6 to 7:15 pm
Listen to an audio recording of this program.
The 1924 murder of fourteen-year-old Bobby Franks by Nathan Leopold and Richard Loeb, and their defense by Clarence Darrow, raised profound and disturbing questions about social class, criminal psychology, morality, justice, and mercy.
Join Nina Barrett, author of The Leopold and Loeb Files: An Intimate Look at One of America’s Most Infamous Crimes, for a talk about why, ninety-five years later, these issues continue to haunt us—and remain relevant—today.
Nina Barrett is owner of Bookends & Beginnings.
This program is cosponsored with the Clarence Darrow Commemorative Committee and the Newberry Program in Chicago Studies.
The Clarence Darrow Commemorative Committee honors and commemorates the life, work, achievements, tradition, values, and philosophy of famed Chicago lawyer Clarence Seward Darrow (1857 ‑ 1938), especially his devotion to the American ideal of the universal application of the rule of law for the protection of all persons and causes, no matter how unpopular. The Committee conducts a wreath‑laying ceremony annually on March 13, the anniversary of Mr. Darrow’s death, at the Clarence Darrow Bridge in Chicago’s Jackson Park, the site where his ashes were strewn. The ceremony is followed by a lecture on some aspect of Darrow studies.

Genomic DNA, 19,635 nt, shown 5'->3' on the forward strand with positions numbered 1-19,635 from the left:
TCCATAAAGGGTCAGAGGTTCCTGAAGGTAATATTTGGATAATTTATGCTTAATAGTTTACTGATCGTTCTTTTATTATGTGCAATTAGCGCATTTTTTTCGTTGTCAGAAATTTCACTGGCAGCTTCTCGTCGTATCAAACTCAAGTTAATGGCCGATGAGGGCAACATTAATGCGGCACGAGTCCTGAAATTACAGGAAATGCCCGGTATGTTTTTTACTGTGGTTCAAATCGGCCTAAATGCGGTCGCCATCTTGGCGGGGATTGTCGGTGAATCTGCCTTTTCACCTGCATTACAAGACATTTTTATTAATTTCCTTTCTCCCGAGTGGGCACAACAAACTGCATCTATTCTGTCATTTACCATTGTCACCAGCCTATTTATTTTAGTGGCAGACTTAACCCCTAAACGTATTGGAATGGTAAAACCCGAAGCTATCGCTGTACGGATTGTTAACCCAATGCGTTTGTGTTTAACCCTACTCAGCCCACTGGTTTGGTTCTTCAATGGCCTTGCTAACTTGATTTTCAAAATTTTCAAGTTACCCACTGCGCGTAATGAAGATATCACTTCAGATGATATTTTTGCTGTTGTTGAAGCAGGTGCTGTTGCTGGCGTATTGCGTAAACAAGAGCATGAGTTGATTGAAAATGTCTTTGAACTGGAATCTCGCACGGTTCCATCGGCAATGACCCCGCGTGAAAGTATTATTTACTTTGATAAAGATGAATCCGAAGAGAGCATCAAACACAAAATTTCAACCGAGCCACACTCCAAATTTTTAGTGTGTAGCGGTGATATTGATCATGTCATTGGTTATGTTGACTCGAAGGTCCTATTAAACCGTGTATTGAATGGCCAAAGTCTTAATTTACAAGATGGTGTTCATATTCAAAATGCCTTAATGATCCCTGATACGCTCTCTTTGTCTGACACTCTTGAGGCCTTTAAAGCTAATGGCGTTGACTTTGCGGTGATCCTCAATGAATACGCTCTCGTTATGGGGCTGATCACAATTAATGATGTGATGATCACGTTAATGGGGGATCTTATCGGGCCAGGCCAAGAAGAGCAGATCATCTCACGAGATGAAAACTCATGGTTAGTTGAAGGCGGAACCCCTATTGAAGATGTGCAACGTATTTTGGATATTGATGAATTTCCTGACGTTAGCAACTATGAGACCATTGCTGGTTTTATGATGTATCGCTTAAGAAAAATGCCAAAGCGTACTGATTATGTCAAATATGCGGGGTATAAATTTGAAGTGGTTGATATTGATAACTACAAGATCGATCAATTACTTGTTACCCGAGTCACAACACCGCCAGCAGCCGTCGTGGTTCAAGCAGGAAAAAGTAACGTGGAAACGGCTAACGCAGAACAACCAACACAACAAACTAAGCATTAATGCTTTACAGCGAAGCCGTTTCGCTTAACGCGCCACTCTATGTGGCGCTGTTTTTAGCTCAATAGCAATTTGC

Explore the Newberry’s manuscript collections related to Clarence Darrow.
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Free and open to the public. Register using this online form by 3 pm Wednesday, March 13.
Doors open half an hour before the program begins, with first-come, first-served seating for registered attendees. If space permits, walk-ins will be admitted 10 minutes before the event starts.
People with disabilities and other accessibility concerns can request to be seated first. To reserve an access-friendly space in the room, first register using the link above, then email firstname.lastname@example.org at least 48 hours before the event. Seats arranged in this way will be held until 10 minutes before the event starts.